October 24, 2013

Hipster Kitchen: Squash Snobbery

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October is drawing to a close, and pumpkin season is upon us! Or at least, pumpkin spice season is. There’s an article that’s been making the rounds on the web about how Starbucks’ most hallowed seasonal beverage, the Pumpkin Spice Latte (or #PSL if you’re into the whole brevity thing), contains exactly no pumpkin. And it’s not a fluke. Plenty of purportedly pumpkiny treats are really just flavored with a mishmash of spices — cinnamon, nutmeg, ginger, allspice — plus plenty of artificial sweeteners. Devotees of the flavor are flocking to its defense, claiming that they didn’t want to eat some nasty-ass gourd anyway. But, seriously? Pumpkin is pretty great. It has a complex, earthy sweetness that doesn’t need to be enhanced by high fructose corn syrup and a jumble of other flavors. Plus, it’s high in vitamin A and great for digestive health.

Since the hipster is authentic above all things, it only follows that all non-pumpkin fall treats ought to be eschewed in favor of the real deal. I’ve included for you below my favorite recipe — classic pumpkin bread. Deep, velvety orange from an abundance of pure pumpkin puree and smelling ever-so-faintly of cinnamon, this bread is the quintessence of fall. It’s what every Pumpkin Spice Latté wants to be — authentic, delicious and uniquely seasonal — but it’s the genuine article. Try and get a batch in the oven before the first snow.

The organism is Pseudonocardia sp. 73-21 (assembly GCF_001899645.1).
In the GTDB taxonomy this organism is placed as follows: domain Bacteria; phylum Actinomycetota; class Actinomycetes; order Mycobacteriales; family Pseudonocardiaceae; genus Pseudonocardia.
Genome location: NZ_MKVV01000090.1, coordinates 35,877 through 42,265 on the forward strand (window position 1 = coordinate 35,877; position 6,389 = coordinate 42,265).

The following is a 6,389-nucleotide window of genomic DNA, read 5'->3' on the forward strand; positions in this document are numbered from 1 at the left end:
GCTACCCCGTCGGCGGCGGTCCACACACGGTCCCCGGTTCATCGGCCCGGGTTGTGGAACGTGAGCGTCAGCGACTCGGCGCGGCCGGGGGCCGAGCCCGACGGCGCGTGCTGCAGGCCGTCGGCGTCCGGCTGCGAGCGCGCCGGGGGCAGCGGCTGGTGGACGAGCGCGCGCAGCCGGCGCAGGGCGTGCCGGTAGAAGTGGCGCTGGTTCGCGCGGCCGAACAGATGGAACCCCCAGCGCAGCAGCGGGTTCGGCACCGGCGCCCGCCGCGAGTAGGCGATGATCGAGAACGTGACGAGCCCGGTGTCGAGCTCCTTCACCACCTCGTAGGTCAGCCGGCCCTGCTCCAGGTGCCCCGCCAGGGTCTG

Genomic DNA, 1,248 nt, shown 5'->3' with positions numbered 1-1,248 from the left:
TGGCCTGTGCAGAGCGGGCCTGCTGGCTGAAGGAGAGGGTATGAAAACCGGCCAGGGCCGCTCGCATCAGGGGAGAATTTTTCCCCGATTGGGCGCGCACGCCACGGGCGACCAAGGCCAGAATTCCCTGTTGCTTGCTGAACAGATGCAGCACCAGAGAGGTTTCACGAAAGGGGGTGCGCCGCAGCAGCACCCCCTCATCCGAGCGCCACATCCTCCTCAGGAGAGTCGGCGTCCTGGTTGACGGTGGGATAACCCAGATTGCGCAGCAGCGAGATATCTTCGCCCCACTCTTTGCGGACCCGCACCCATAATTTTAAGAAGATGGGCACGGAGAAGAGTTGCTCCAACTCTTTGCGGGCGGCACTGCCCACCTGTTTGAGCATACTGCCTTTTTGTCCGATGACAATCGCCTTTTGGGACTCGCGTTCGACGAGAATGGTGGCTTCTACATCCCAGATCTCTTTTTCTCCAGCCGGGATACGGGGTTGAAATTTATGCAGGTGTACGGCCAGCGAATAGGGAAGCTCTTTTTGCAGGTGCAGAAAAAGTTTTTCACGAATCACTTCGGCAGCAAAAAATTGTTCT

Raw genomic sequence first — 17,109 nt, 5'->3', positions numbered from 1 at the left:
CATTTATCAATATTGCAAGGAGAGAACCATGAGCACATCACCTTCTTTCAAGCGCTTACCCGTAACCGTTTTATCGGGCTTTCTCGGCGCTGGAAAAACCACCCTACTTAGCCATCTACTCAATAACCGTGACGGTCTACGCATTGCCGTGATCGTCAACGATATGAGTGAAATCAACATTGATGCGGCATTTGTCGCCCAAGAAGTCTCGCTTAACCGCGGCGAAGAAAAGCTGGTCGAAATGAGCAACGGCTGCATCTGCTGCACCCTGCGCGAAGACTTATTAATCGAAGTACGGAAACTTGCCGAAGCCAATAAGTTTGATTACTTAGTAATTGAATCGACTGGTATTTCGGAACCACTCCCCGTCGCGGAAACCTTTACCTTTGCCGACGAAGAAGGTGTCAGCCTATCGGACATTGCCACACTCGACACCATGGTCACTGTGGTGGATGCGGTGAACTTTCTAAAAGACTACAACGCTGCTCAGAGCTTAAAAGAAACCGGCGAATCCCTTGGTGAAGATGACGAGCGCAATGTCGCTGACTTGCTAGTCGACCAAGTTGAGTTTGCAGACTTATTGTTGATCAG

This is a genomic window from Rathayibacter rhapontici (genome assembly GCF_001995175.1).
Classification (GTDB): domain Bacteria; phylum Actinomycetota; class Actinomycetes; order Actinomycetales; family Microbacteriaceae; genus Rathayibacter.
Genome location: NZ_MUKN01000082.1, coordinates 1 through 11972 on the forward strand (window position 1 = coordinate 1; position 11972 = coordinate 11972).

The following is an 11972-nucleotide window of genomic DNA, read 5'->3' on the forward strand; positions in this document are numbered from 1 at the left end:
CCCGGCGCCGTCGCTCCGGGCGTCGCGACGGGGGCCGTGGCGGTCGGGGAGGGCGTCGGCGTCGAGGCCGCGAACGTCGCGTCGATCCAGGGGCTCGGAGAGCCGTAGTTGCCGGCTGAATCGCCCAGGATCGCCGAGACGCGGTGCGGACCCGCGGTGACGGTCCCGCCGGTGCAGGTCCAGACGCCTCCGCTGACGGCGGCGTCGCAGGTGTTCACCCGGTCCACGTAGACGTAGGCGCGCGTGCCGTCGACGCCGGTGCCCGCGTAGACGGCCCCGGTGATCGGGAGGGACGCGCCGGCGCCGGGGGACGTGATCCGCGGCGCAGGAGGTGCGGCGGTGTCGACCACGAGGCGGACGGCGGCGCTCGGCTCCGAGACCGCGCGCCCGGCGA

Adapted from an old family recipe

3½ cups flour

2 ½ cups sugar (I prefer to use brown for its richer flavor, but white works perfectly fine)

1½ tsp salt

2 teaspoons baking soda

2 teaspoons cinnamon

1 tsp nutmeg

4 eggs

1 16oz can pumpkin puree (or, if you’re feeling extra ambitious, 2 cups fresh cooked pumpkin puree)

¾ cup canola oil

½ cup water

Preheat oven to 350 degrees. In a large bowl, mix together flour, sugar, salt, baking soda and spices. Make a hollow in the center of the dry ingredient. Crack eggs into this hollow, then use a fork to beat them lightly, just until the yolks break. Add the rest of the wet ingredients and then fold into dry ingredients, gently, until batter attains a smooth consistency. Don’t over mix.

Butter two standard-sized loaf pans and divide batter between the two. Bake for 50-55 minutes, or until a knife inserted into the center comes out clean. Allow to cool to room temperature before eating.

Alternatively, make pumpkin muffins! Line muffin tins with papers and divide batter evenly into these; you should get between 18 and 24. Muffins only need to bake 25-30 minutes. Again, allow to cool before eating.